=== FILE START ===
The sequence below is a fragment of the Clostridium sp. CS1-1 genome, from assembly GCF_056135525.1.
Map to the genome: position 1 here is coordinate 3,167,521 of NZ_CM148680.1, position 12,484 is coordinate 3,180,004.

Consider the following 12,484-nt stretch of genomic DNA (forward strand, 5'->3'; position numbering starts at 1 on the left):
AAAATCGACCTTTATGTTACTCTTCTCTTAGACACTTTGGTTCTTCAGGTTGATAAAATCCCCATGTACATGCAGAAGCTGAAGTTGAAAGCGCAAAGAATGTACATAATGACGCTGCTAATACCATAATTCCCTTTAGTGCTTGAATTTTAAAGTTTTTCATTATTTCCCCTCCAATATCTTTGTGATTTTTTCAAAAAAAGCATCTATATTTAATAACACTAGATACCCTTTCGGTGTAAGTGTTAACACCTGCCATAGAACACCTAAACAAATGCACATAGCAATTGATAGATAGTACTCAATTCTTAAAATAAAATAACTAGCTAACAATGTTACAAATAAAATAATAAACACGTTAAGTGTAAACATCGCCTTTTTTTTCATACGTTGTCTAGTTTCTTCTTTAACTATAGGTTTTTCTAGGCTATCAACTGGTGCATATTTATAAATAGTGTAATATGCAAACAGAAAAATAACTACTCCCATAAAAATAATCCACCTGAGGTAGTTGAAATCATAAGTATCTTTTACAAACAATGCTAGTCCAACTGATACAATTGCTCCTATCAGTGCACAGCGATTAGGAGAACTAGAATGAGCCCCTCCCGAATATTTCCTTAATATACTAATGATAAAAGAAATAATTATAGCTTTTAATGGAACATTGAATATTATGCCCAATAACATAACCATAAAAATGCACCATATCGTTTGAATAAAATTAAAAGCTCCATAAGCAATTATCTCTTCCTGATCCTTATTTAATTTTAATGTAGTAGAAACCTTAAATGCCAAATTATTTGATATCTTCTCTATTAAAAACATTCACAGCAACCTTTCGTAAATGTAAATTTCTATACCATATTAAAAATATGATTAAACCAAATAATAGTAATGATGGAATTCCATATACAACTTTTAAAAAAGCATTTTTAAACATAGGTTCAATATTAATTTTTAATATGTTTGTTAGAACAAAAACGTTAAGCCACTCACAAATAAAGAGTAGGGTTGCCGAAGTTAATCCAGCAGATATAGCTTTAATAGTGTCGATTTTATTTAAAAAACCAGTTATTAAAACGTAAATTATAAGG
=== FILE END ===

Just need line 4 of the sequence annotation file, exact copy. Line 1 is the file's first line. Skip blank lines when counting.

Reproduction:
AAAATCGACCTTTATGTTACTCTTCTCTTAGACACTTTGGTTCTTCAGGTTGATAAAATCCCCATGTACATGCAGAAGCTGAAGTTGAAAGCGCAAAGAATGTACATAATGACGCTGCTAATACCATAATTCCCTTTAGTGCTTGAATTTTAAAGTTTTTCATTATTTCCCCTCCAATATCTTTGTGATTTTTTCAAAAAAAGCATCTATATTTAATAACACTAGATACCCTTTCGGTGTAAGTGTTAACACCTGCCATAGAACACCTAAACAAATGCACATAGCAATTGATAGATAGTACTCAATTCTTAAAATAAAATAACTAGCTAACAATGTTACAAATAAAATAATAAACACGTTAAGTGTAAACATCGCCTTTTTTTTCATACGTTGTCTAGTTTCTTCTTTAACTATAGGTTTTTCTAGGCTATCAACTGGTGCATATTTATAAATAGTGTAATATGCAAACAGAAAAATAACTACTCCCATAAAAATAATCCACCTGAGGTAGTTGAAATCATAAGTATCTTTTACAAACAATGCTAGTCCAACTGATACAATTGCTCCTATCAGTGCACAGCGATTAGGAGAACTAGAATGAGCCCCTCCCGAATATTTCCTTAATATACTAATGATAAAAGAAATAATTATAGCTTTTAATGGAACATTGAATATTATGCCCAATAACATAACCATAAAAATGCACCATATCGTTTGAATAAAATTAAAAGCTCCATAAGCAATTATCTCTTCCTGATCCTTATTTAATTTTAATGTAGTAGAAACCTTAAATGCCAAATTATTTGATATCTTCTCTATTAAAAACATTCACAGCAACCTTTCGTAAATGTAAATTTCTATACCATATTAAAAATATGATTAAACCAAATAATAGTAATGATGGAATTCCATATACAACTTTTAAAAAAGCATTTTTAAACATAGGTTCAATATTAATTTTTAATATGTTTGTTAGAACAAAAACGTTAAGCCACTCACAAATAAAGAGTAGGGTTGCCGAAGTTAATCCAGCAGATATAGCTTTAATAGTGTCGATTTTATTTAAAAAACCAGTTATTAAAACGTAAATTATAAGG